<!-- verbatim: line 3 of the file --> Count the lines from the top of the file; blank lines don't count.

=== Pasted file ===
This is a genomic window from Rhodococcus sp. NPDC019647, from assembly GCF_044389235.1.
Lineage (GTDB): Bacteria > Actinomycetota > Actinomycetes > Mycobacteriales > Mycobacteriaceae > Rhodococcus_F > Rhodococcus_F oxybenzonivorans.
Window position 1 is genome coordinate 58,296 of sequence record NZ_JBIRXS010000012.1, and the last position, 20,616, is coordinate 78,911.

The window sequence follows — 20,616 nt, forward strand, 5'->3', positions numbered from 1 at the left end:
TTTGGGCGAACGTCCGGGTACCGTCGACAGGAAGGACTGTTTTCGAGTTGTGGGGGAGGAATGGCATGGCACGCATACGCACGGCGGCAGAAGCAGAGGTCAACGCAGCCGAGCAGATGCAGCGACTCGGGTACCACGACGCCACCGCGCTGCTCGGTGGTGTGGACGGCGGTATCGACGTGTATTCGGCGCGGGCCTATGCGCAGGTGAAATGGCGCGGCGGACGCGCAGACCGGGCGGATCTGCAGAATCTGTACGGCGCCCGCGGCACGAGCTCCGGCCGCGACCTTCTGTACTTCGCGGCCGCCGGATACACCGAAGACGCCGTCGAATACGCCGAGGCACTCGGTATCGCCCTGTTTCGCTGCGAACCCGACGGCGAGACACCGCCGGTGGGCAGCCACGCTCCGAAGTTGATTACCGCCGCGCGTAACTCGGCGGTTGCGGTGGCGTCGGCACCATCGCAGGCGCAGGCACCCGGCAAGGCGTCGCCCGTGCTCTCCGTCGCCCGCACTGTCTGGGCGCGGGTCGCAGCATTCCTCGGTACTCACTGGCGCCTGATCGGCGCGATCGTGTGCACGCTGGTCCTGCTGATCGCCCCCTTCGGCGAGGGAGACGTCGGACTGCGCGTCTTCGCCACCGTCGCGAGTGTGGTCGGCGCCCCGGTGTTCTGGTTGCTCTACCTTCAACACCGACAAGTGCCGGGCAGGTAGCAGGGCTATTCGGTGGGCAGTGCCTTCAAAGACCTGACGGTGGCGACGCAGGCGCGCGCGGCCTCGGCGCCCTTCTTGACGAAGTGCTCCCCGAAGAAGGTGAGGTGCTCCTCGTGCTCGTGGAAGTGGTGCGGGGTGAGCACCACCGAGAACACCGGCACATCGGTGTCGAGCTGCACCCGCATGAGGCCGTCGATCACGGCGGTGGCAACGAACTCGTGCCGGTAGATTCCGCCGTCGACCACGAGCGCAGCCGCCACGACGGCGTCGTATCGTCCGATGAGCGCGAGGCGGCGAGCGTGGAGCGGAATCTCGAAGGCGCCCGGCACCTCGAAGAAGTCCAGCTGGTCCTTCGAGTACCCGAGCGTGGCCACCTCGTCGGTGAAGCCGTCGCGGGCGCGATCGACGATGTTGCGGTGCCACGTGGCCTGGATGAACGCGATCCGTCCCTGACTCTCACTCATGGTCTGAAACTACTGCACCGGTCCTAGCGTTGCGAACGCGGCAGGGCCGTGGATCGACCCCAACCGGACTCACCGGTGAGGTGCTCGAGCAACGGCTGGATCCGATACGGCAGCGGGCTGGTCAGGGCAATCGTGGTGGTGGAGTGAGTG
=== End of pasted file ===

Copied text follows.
Window position 1 is genome coordinate 58,296 of sequence record NZ_JBIRXS010000012.1, and the last position, 20,616, is coordinate 78,911.